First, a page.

Our cross.

We are proud to be not only sponsors but also ambassadors of this year's Budapest International Documentary Film Festival's shocking, awakening, courageous and extraordinary film, Our Cross.

The film brings to mind the words of the festival's founder, Ágnes Sós:

"We looked at our competition films this year, looked back over the past year, over illness and the country we live in, and one concept came through: 'courage'. Some have it, some don't. Courage is a condition. Those who are not brave always have something to fall back on. Those who are truly brave, on the other hand, have nothing to fall back on. They are fewer in number. They have always been fewer.

Women, children, resisters, dreamers, pathfinders - those who are brave. Film directors who are brave. Filmmakers who are - for the first time at this year's festival - anonymous filmmakers. If they reveal themselves, they will pay with their lives. There are brave filmmakers in many countries, and they have to leave many countries to be brave enough to make films. Their livelihoods and their lives are at stake, even in 2022, if they show only the truth.

It takes courage to act. To make a film where not only filmmaking, but also basic human rights, human dignity, freedom, and indeed truth, are hindered by the eternal interests of power, is courage..."

According to our team member Pál Ribarics, the film is a true reflection of the often shocking diversity of African life. The main couple live off the meagre harvest of cassava flour and are very active in the local Protestant church. At the heart of every gathering is the battle between God and Satan. Evil spirits, curses and witchcraft are part of their everyday language and are still an important part of their beliefs.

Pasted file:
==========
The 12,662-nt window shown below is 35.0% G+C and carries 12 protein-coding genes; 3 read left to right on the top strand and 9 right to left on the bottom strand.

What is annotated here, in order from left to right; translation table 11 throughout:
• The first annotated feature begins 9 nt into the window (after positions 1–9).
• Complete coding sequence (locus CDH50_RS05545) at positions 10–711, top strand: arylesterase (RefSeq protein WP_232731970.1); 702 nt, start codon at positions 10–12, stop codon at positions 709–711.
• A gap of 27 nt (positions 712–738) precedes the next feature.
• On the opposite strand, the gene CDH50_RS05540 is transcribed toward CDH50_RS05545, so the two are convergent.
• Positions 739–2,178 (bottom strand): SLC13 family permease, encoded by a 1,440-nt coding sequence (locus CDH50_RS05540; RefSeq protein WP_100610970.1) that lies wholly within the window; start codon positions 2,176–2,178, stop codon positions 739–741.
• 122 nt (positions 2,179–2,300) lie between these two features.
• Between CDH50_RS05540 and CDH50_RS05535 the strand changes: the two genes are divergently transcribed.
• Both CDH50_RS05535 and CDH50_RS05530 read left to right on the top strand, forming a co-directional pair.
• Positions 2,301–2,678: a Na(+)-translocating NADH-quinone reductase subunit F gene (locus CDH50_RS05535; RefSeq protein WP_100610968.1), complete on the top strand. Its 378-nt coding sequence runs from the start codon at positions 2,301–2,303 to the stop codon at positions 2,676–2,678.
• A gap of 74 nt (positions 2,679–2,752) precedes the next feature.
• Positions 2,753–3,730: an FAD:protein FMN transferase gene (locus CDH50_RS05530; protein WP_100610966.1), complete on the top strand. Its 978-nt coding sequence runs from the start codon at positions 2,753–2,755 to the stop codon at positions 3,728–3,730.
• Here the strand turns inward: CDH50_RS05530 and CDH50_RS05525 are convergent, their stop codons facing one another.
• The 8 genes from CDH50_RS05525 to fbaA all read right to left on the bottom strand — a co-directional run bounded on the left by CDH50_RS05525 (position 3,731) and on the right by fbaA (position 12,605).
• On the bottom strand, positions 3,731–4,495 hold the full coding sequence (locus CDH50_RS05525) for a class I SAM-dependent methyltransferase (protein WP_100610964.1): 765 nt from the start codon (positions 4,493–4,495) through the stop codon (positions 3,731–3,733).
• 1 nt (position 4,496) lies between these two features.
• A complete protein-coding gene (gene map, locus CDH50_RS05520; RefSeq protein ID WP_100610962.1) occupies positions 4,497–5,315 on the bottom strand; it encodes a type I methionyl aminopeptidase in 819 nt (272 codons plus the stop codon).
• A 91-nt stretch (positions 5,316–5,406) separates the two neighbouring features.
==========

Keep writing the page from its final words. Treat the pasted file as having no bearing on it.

Under the surface, however, the couple have a big secret in common: they both have AIDS, which is still seen by many in the Central African Republic as a form of divine punishment. As the signs of their condition become more and more visible, desperation slowly takes over, and they cling to prayers and miracles, seeing every little misfortune as a divine blessing and every failure as a punishment. They are torn between hope, fear and shame.

The documentary becomes even more gripping when the husband is offered the job of assistant pastor, which brings his inner conflict into sharp focus on screen. He wonders whether he can accept 'God's call' to lead the congregation, whether he is worthy of the job.

This documentary is about pain and helplessness and reminds the viewer that old prejudices and beliefs have not yet disappeared, doubly afflicting the unfortunate victims. At the same time, it shows the value of Africa, the strength of the community, including the spousal community.

The film is directed by:

Elvis Sabin Ngaïbino


3 February 2024, 14:45, Mammoth II.

4 February 2024, 13:45, Mammut II.